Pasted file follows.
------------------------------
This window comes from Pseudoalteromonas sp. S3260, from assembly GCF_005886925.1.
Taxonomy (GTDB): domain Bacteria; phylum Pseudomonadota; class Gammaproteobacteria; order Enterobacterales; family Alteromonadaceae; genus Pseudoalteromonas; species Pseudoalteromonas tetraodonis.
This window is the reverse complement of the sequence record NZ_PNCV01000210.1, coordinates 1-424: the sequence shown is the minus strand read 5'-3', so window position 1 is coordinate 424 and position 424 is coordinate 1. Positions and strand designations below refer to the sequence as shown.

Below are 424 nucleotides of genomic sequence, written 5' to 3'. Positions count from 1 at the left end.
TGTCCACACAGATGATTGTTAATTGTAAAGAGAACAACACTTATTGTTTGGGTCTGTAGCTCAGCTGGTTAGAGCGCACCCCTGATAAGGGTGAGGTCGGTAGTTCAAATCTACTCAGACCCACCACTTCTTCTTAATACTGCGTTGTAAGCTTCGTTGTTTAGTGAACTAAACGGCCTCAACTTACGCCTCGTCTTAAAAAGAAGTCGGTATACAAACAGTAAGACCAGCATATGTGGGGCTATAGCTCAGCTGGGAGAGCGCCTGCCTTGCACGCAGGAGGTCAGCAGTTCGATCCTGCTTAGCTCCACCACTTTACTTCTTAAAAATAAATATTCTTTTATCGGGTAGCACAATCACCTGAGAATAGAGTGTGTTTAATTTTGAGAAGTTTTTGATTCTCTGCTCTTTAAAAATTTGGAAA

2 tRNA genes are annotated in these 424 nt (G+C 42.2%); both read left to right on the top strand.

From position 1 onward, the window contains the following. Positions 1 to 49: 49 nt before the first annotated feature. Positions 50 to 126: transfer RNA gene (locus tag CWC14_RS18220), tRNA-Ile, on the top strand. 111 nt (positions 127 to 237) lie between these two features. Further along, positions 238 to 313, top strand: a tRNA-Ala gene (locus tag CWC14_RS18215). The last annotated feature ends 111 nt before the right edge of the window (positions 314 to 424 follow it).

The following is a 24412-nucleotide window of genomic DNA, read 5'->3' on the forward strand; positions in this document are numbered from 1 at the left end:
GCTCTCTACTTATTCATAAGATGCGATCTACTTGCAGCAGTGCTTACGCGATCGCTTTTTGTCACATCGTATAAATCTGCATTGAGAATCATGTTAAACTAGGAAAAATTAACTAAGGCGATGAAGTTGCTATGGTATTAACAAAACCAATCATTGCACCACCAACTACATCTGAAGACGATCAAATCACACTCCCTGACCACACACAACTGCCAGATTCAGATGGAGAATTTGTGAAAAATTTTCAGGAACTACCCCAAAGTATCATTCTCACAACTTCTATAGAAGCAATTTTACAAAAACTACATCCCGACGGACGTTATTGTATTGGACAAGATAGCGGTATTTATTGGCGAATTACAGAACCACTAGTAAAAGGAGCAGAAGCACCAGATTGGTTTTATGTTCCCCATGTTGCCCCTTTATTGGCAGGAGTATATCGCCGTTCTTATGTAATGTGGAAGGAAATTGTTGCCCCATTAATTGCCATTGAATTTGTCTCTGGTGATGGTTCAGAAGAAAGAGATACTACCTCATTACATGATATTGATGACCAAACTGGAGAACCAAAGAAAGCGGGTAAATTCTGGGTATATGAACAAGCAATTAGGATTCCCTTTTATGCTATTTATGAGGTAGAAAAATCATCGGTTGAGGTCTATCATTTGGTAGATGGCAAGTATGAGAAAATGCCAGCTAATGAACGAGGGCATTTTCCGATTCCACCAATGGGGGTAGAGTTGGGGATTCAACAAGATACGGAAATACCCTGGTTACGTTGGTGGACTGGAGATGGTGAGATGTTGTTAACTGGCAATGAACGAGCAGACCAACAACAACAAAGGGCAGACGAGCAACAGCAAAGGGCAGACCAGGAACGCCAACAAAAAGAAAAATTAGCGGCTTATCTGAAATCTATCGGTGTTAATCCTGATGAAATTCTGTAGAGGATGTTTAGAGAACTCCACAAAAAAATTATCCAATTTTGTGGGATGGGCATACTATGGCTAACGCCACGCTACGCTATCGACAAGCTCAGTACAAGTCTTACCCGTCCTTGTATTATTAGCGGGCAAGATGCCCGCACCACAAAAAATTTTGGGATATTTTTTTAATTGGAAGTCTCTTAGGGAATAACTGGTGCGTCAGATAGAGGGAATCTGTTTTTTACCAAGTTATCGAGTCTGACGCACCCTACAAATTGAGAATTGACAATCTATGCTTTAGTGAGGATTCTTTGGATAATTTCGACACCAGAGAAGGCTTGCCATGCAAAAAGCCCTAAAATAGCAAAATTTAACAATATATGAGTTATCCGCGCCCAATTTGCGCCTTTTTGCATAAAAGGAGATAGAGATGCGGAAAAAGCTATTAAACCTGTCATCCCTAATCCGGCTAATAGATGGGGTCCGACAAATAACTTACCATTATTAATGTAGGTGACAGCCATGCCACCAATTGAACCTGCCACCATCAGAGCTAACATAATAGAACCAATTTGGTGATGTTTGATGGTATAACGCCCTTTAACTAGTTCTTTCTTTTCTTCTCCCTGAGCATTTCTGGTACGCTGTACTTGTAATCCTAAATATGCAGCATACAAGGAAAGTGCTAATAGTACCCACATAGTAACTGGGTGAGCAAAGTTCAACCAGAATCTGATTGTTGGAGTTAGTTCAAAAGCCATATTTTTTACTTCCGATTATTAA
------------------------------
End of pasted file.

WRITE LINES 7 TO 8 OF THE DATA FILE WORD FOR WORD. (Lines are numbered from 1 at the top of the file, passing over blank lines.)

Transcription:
From position 1 onward, the window contains the following. Positions 1 to 49: 49 nt before the first annotated feature. Positions 50 to 126: transfer RNA gene (locus tag CWC14_RS18220), tRNA-Ile, on the top strand. 111 nt (positions 127 to 237) lie between these two features. Further along, positions 238 to 313, top strand: a tRNA-Ala gene (locus tag CWC14_RS18215). The last annotated feature ends 111 nt before the right edge of the window (positions 314 to 424 follow it).

The following is a 24412-nucleotide window of genomic DNA, read 5'->3' on the forward strand; positions in this document are numbered from 1 at the left end: